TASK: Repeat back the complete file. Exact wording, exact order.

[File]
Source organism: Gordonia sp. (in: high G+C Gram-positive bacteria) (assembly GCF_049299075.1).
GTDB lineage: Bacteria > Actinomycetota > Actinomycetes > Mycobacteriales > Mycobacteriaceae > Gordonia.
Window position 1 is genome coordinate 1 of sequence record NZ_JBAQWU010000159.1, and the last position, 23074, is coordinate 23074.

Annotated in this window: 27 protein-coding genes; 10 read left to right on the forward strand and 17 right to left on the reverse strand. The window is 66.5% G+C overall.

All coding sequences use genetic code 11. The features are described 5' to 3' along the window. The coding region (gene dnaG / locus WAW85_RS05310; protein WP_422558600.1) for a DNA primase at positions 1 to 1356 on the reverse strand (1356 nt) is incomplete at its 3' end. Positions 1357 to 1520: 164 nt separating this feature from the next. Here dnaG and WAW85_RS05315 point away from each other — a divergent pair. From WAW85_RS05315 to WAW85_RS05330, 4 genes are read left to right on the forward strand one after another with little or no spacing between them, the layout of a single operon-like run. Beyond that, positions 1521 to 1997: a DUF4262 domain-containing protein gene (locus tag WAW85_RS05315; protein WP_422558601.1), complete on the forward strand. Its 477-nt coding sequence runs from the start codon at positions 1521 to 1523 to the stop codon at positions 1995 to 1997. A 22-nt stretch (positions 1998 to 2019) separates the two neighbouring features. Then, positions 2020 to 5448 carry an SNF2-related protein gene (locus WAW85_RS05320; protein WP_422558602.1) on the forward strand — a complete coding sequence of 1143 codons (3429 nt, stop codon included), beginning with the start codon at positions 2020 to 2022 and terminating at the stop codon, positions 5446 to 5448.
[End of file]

Source organism: Gordonia sp. (in: high G+C Gram-positive bacteria) (assembly GCF_049299075.1).
GTDB lineage: Bacteria > Actinomycetota > Actinomycetes > Mycobacteriales > Mycobacteriaceae > Gordonia.
Window position 1 is genome coordinate 1 of sequence record NZ_JBAQWU010000159.1, and the last position, 23074, is coordinate 23074.

Annotated in this window: 27 protein-coding genes; 10 read left to right on the forward strand and 17 right to left on the reverse strand. The window is 66.5% G+C overall.

All coding sequences use genetic code 11. The features are described 5' to 3' along the window. The coding region (gene dnaG / locus WAW85_RS05310; protein WP_422558600.1) for a DNA primase at positions 1 to 1356 on the reverse strand (1356 nt) is incomplete at its 3' end. Positions 1357 to 1520: 164 nt separating this feature from the next. Here dnaG and WAW85_RS05315 point away from each other — a divergent pair. From WAW85_RS05315 to WAW85_RS05330, 4 genes are read left to right on the forward strand one after another with little or no spacing between them, the layout of a single operon-like run. Beyond that, positions 1521 to 1997: a DUF4262 domain-containing protein gene (locus tag WAW85_RS05315; protein WP_422558601.1), complete on the forward strand. Its 477-nt coding sequence runs from the start codon at positions 1521 to 1523 to the stop codon at positions 1995 to 1997. A 22-nt stretch (positions 1998 to 2019) separates the two neighbouring features. Then, positions 2020 to 5448 carry an SNF2-related protein gene (locus WAW85_RS05320; protein WP_422558602.1) on the forward strand — a complete coding sequence of 1143 codons (3429 nt, stop codon included), beginning with the start codon at positions 2020 to 2022 and terminating at the stop codon, positions 5446 to 5448.